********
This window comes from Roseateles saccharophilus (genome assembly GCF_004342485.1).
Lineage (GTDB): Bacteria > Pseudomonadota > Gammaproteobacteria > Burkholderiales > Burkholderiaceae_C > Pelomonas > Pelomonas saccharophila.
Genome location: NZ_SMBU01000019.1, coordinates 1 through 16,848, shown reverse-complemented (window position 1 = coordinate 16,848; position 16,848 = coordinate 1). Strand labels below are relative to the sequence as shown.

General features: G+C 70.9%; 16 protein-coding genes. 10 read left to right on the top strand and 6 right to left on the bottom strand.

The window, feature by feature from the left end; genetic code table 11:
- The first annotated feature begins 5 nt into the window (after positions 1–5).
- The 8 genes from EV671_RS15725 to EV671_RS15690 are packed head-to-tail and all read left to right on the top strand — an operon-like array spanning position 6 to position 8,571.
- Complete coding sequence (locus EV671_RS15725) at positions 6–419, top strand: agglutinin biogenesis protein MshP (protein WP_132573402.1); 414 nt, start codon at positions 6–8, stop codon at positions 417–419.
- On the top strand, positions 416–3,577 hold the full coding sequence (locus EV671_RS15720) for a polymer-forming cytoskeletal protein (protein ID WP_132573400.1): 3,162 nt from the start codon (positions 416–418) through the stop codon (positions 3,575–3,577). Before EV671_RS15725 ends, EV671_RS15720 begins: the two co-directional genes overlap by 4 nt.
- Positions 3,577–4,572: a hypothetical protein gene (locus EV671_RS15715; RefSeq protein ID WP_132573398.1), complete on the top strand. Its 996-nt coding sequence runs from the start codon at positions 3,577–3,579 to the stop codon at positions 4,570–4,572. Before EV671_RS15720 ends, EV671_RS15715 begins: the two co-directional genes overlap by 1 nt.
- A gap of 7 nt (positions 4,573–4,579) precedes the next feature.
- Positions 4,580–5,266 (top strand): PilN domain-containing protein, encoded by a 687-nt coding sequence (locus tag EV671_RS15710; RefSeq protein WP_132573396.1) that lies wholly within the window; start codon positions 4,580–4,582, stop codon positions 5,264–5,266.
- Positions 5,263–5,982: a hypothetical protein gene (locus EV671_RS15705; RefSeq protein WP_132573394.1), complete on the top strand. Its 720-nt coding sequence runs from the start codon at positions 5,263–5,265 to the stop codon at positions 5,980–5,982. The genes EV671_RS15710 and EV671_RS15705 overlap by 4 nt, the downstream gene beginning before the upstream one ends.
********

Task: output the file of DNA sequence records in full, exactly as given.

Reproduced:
This window comes from Roseateles saccharophilus (genome assembly GCF_004342485.1).
Lineage (GTDB): Bacteria > Pseudomonadota > Gammaproteobacteria > Burkholderiales > Burkholderiaceae_C > Pelomonas > Pelomonas saccharophila.
Genome location: NZ_SMBU01000019.1, coordinates 1 through 16,848, shown reverse-complemented (window position 1 = coordinate 16,848; position 16,848 = coordinate 1). Strand labels below are relative to the sequence as shown.

General features: G+C 70.9%; 16 protein-coding genes. 10 read left to right on the top strand and 6 right to left on the bottom strand.

The window, feature by feature from the left end; genetic code table 11:
- The first annotated feature begins 5 nt into the window (after positions 1–5).
- The 8 genes from EV671_RS15725 to EV671_RS15690 are packed head-to-tail and all read left to right on the top strand — an operon-like array spanning position 6 to position 8,571.
- Complete coding sequence (locus EV671_RS15725) at positions 6–419, top strand: agglutinin biogenesis protein MshP (protein WP_132573402.1); 414 nt, start codon at positions 6–8, stop codon at positions 417–419.
- On the top strand, positions 416–3,577 hold the full coding sequence (locus EV671_RS15720) for a polymer-forming cytoskeletal protein (protein ID WP_132573400.1): 3,162 nt from the start codon (positions 416–418) through the stop codon (positions 3,575–3,577). Before EV671_RS15725 ends, EV671_RS15720 begins: the two co-directional genes overlap by 4 nt.
- Positions 3,577–4,572: a hypothetical protein gene (locus EV671_RS15715; RefSeq protein ID WP_132573398.1), complete on the top strand. Its 996-nt coding sequence runs from the start codon at positions 3,577–3,579 to the stop codon at positions 4,570–4,572. Before EV671_RS15720 ends, EV671_RS15715 begins: the two co-directional genes overlap by 1 nt.
- A gap of 7 nt (positions 4,573–4,579) precedes the next feature.
- Positions 4,580–5,266 (top strand): PilN domain-containing protein, encoded by a 687-nt coding sequence (locus tag EV671_RS15710; RefSeq protein WP_132573396.1) that lies wholly within the window; start codon positions 4,580–4,582, stop codon positions 5,264–5,266.
- Positions 5,263–5,982: a hypothetical protein gene (locus EV671_RS15705; RefSeq protein WP_132573394.1), complete on the top strand. Its 720-nt coding sequence runs from the start codon at positions 5,263–5,265 to the stop codon at positions 5,980–5,982. The genes EV671_RS15710 and EV671_RS15705 overlap by 4 nt, the downstream gene beginning before the upstream one ends.